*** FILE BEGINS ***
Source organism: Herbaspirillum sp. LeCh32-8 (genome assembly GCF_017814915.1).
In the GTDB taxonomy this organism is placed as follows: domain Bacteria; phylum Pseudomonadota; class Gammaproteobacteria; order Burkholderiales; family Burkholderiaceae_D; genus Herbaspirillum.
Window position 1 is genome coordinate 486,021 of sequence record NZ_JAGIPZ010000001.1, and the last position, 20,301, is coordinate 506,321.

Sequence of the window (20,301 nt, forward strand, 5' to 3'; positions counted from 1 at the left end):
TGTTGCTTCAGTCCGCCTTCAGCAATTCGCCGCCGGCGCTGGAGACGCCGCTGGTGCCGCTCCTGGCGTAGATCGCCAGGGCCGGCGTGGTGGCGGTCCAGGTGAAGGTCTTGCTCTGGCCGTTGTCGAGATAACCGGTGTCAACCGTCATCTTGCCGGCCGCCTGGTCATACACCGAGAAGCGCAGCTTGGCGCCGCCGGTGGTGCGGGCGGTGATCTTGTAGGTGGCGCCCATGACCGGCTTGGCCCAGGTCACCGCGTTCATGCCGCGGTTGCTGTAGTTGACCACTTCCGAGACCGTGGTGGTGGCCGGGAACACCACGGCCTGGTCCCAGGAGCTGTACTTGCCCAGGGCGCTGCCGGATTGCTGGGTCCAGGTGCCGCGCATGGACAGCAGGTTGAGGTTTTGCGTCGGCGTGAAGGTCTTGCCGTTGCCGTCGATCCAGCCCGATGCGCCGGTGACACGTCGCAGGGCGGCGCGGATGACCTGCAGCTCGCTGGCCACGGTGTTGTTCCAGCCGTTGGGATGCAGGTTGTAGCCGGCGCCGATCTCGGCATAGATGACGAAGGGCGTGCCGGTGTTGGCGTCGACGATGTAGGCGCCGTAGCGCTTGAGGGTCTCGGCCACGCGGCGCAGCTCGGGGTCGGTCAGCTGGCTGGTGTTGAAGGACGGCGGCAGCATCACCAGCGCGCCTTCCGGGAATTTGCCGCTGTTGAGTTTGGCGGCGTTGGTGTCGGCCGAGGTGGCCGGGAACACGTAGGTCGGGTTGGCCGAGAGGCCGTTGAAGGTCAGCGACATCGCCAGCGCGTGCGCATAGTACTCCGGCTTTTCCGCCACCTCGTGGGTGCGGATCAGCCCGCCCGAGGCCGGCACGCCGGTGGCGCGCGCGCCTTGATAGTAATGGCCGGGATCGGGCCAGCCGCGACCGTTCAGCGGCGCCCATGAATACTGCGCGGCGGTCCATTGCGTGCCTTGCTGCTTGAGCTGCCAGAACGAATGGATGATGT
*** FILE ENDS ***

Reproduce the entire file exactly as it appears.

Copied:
Source organism: Herbaspirillum sp. LeCh32-8 (genome assembly GCF_017814915.1).
In the GTDB taxonomy this organism is placed as follows: domain Bacteria; phylum Pseudomonadota; class Gammaproteobacteria; order Burkholderiales; family Burkholderiaceae_D; genus Herbaspirillum.
Window position 1 is genome coordinate 486,021 of sequence record NZ_JAGIPZ010000001.1, and the last position, 20,301, is coordinate 506,321.

Sequence of the window (20,301 nt, forward strand, 5' to 3'; positions counted from 1 at the left end):
TGTTGCTTCAGTCCGCCTTCAGCAATTCGCCGCCGGCGCTGGAGACGCCGCTGGTGCCGCTCCTGGCGTAGATCGCCAGGGCCGGCGTGGTGGCGGTCCAGGTGAAGGTCTTGCTCTGGCCGTTGTCGAGATAACCGGTGTCAACCGTCATCTTGCCGGCCGCCTGGTCATACACCGAGAAGCGCAGCTTGGCGCCGCCGGTGGTGCGGGCGGTGATCTTGTAGGTGGCGCCCATGACCGGCTTGGCCCAGGTCACCGCGTTCATGCCGCGGTTGCTGTAGTTGACCACTTCCGAGACCGTGGTGGTGGCCGGGAACACCACGGCCTGGTCCCAGGAGCTGTACTTGCCCAGGGCGCTGCCGGATTGCTGGGTCCAGGTGCCGCGCATGGACAGCAGGTTGAGGTTTTGCGTCGGCGTGAAGGTCTTGCCGTTGCCGTCGATCCAGCCCGATGCGCCGGTGACACGTCGCAGGGCGGCGCGGATGACCTGCAGCTCGCTGGCCACGGTGTTGTTCCAGCCGTTGGGATGCAGGTTGTAGCCGGCGCCGATCTCGGCATAGATGACGAAGGGCGTGCCGGTGTTGGCGTCGACGATGTAGGCGCCGTAGCGCTTGAGGGTCTCGGCCACGCGGCGCAGCTCGGGGTCGGTCAGCTGGCTGGTGTTGAAGGACGGCGGCAGCATCACCAGCGCGCCTTCCGGGAATTTGCCGCTGTTGAGTTTGGCGGCGTTGGTGTCGGCCGAGGTGGCCGGGAACACGTAGGTCGGGTTGGCCGAGAGGCCGTTGAAGGTCAGCGACATCGCCAGCGCGTGCGCATAGTACTCCGGCTTTTCCGCCACCTCGTGGGTGCGGATCAGCCCGCCCGAGGCCGGCACGCCGGTGGCGCGCGCGCCTTGATAGTAATGGCCGGGATCGGGCCAGCCGCGACCGTTCAGCGGCGCCCATGAATACTGCGCGGCGGTCCATTGCGTGCCTTGCTGCTTGAGCTGCCAGAACGAATGGATGATGT